A 15-year-old female patient was admitted to the department due to obesity and suspected NAFLD. Additional problems included abnormalities of menstrual cycle treated with progesterone by a gynaecologist. On admission, her BMI was 38.72 kg/m2. Physical examination revealed typical features of obesity – excessive subcutaneous adipose tissue and stretch marks on the skin of the abdomen. Her anthropometric measurements together with significant laboratory test results are presented in Table 1. Moreover, insulin resistance was confirmed after calculating HOMA-IR (HOMA IR > 2.5). Laboratory tests needed to exclude other causes of hypertransaminasaemia (viral hepatitis, autoimmune hepatitis, and toxic and selected metabolic liver diseases) were all negative. Abdominal ultrasonography revealed liver steatosis (normoechogenic liver with hyperechogenic areas of steatosis) and hyperechogenic, fatty pancreas. Other organs of the abdominal cavity did not show any abnormalities. The girl received a diagnosis of NAFPD and liver steatosis.
All children were recommended with weight loss, a healthy, balanced diet low in carbohydrates and saturated fats, and regular physical activity.


The first investigation into lipid accumulation in the pancreas of obese people was conducted in 1933 by Ogilvie [6]. The subject of pancreatic steatosis was continued by Olsen, who described its relation to obesity based on 394 autopsies [7]. According to the current nomenclature proposed by Smits and van Geenen, NAFPD can be described as excessive lipid accumulation in the pancreas, related to metabolic syndrome and obesity [8]. The prevalence of NAFPD in Polish children remains unknown. The only study conducted on a paediatric population (in the USA) reported that 10% of patients had pancreatic steatosis [9]. The exact pathophysiology of this disease has not been established yet; however, its relation to obesity and NAFLD has been described [10–12]. A growing body of literature suggests that this relation is bi-directional – obesity may promote fat accumulation in the pancreas, which leads to B-cell dysfunction, insulin resistance, and impaired glucose metabolism [13]. In a study by Della Corte et al. the presence of NAFPD was related to more advanced liver disease. Nevertheless, more studies are needed to describe the exact relationship between obesity, pancreatic steatosis, insulin resistance, and NAFLD. NAFPD was also linked to significantly increased risk of MetS and its components, but the exact cause and effect relationship has not been established yet [14, 15]. All of our patients fulfilled the first criterion of MetS (central obesity), but only Patient 2 fulfilled an additional two criteria (fasting glucose level > 100 mg/dl and hypertension). Moreover, not all of the patients demonstrated lipid profile disturbances – hypertriglyceridaemia was observed only in Patient 1. In a study by Della Corte et al. the mean triglyceride concentration in children with NAFPD was within the normal range, which means that some children with this disease do not necessarily have lipid profile disturbances [12]. NAFPD can progress to nonalcoholic steatopancreatitis (NASP), which can be reversible after body weight reduction [8]. So far, there are no official criteria for diagnosing NAFPD. The diagnosis is based on pancreatic steatosis in the imaging studies (ultrasonography, computed tomography, magnetic resonance, or proton magnetic resonance spectroscopy) accompanying obesity or MetS [16, 17]. There are no recommendations on NAFPD treatment – it seems that the only way to stop or even reverse the progression of NAFPD is to reduce weight [18].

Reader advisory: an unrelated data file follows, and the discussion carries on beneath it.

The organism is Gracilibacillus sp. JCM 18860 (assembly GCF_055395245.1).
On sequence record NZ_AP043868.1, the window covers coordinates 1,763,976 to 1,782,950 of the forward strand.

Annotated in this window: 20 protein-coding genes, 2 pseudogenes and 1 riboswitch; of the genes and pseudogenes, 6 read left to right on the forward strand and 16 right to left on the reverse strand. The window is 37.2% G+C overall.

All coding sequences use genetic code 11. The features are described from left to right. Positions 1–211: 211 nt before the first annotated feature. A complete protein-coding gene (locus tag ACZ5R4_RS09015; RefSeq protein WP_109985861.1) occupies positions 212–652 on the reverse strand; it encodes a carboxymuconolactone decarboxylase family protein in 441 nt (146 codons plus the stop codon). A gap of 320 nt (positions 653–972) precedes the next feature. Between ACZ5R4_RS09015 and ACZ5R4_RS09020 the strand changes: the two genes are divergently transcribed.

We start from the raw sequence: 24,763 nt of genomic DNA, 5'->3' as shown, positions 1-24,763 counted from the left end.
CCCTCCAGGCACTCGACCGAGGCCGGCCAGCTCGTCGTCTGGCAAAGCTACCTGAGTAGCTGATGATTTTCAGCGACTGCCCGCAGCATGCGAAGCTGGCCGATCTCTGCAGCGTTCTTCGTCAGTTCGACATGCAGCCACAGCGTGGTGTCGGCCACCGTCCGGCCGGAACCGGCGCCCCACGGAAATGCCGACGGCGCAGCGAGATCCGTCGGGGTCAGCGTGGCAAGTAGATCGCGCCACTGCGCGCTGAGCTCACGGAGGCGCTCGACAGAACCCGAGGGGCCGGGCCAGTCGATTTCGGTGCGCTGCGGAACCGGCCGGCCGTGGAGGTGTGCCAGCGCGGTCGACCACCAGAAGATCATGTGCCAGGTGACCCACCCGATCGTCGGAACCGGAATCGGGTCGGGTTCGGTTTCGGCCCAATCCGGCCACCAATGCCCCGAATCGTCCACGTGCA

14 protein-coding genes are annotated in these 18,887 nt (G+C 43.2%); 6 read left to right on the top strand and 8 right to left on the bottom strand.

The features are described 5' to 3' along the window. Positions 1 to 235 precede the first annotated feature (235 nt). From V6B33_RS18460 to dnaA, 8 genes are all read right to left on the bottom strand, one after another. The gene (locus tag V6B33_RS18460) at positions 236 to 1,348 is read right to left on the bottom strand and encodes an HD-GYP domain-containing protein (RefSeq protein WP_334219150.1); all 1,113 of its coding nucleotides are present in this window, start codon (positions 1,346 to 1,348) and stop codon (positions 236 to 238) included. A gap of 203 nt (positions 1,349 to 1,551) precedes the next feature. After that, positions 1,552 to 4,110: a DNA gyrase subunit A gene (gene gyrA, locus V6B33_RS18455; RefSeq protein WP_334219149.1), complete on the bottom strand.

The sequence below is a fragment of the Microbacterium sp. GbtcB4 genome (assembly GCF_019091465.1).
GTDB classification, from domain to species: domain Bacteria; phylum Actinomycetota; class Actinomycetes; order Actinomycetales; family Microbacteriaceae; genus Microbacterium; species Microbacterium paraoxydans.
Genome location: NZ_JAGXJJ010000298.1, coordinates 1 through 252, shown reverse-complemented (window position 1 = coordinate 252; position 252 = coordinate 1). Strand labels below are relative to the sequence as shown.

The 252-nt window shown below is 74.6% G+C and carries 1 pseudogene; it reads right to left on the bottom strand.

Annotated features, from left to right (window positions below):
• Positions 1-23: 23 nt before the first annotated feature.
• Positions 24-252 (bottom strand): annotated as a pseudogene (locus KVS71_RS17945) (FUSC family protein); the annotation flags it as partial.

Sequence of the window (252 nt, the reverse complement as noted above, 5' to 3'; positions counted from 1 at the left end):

To conclude, we present three cases of NAFPD in children to point out that it may be another disease coexisting with obesity and NAFLD. Early detection together with lifestyle changes leading to weight reduction can possibly prevent serious complications of this disease.


The authors declare no conflict of interest.


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Copyright: © 2019 Polish Society of Paediatrics. This is an Open Access article distributed under the terms of the Creative Commons Attribution-NonCommercial-ShareAlike 4.0 International (CC BY-NC-SA 4.0) License (http://creativecommons.org/licenses/by-nc-sa/4.0/), allowing third parties to copy and redistribute the material in any medium or format and to remix, transform, and build upon the material, provided the original work is properly cited and states its license.